Antidepressive and anxiolytic effects of ayahuasca : a systematic literature review of animal and human studies
Rafael G. dos Santos, Flavia L. Osorio, José Alexandre S. Crippa, Jaime E.C. Hallak
Revista Brasileira de Psiquiatria, 2016, 38, 65–72
Objective : To conduct a systematic literature review of animal and human studies reporting anxiolytic or antidepressive effects of ayahuasca or some of its isolated alkaloids (dimethyltryptamine, harmine, tetrahydroharmine, and harmaline).
Ayahuasca is a Quechua name used to describe a pan-Amazonian botanical hallucinogenic beverage produced by boiling the stems of the liana Banisteriospsis caapi with the leaves of the shrub Psychotria viridis.1,2B. caapi is rich in β-carbolines such as harmine, tetrahydroharmine (THH), and harmaline, while P. viridis contains considerable amounts of the hallucinogenic tryptamine N,N-dimethyl-tryptamine (DMT), a 5-HT1A/2A/2C agonist.1 2 3 4–5 Pure DMT is not psychoactive after oral administration,6 but liver and gastrointestinal monoamine oxidase A (MAO-A) inhibition by the β-carbolines in ayahuasca – especially by harmine – allows DMT to reach the systemic circulation and the brain, where it activates 5-HT1A/2A/2C receptors in frontal and paralimbic areas.5,7,8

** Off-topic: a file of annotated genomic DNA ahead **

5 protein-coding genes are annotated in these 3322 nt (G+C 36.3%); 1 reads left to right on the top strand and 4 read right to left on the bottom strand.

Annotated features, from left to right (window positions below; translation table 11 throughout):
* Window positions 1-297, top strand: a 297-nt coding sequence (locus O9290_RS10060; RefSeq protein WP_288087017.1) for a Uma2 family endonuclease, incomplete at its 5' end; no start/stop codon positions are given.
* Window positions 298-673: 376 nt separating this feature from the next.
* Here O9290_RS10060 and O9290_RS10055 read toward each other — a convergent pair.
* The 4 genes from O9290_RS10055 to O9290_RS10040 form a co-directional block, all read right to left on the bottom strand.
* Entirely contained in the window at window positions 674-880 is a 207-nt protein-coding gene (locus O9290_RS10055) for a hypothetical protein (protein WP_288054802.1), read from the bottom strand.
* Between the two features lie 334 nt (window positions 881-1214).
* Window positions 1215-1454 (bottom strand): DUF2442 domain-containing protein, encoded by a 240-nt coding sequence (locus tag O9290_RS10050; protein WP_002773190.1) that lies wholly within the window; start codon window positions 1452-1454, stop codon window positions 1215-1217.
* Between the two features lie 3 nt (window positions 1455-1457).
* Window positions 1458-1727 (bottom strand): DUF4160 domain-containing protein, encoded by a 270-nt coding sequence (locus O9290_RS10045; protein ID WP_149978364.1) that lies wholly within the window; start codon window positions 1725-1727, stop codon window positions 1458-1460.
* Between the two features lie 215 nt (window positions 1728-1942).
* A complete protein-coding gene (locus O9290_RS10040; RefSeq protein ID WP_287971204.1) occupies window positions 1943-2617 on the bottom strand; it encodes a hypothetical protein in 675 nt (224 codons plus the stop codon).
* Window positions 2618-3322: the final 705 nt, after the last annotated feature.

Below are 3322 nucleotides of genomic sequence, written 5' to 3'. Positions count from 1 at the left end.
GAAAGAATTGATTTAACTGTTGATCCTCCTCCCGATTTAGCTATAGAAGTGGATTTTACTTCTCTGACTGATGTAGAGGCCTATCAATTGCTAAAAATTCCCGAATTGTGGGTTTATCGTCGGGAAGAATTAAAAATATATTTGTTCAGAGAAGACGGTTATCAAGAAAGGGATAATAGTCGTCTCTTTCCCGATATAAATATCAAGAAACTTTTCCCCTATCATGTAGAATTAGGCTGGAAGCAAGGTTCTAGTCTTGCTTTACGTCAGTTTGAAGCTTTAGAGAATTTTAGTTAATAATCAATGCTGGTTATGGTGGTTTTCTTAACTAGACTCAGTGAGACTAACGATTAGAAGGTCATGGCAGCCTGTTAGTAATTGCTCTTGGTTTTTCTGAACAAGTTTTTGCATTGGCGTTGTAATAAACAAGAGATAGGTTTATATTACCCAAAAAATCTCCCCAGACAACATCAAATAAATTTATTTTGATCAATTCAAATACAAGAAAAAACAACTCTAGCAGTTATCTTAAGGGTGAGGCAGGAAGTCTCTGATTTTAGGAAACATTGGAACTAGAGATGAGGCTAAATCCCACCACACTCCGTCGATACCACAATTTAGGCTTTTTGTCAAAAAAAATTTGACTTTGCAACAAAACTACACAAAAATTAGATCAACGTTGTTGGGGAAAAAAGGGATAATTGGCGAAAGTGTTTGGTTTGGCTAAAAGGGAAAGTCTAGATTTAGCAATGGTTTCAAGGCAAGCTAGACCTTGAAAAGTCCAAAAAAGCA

Ayahuasca has been traditionally used by indigenous and mestizo populations of Amazonian countries such as Brazil, Colombia, Peru, and Ecuador for magical-religious and therapeutic purposes.1,2 However, in the last 25 years, ritual and therapeutic use of ayahuasca has spread from small cities in the Amazonian jungle to the urban centers of South America, United Sates, Europe, Asia, and Africa.9
Anecdotal evidence, studies conducted among ayahuasca consumers, and preliminary studies in patients suggest that ayahuasca has broad therapeutic potential, especially for the treatment of substance dependence and anxiety and mood disorders.10 11 12 13 14 15 16 17–18 Moreover, pharmacological studies of acute ayahuasca administration to healthy volunteers and mental health assessments of long-term ayahuasca consumers suggest that this compound is relatively safe.4,5,7,10–15,19 20–21
Thus, this study aimed to conduct a systematic literature review of animal and human studies that investigated anxiolytic and antidepressive effects of ayahuasca or of some of its isolated alkaloids (dimethyltryptamine, harmine, THH, and harmaline).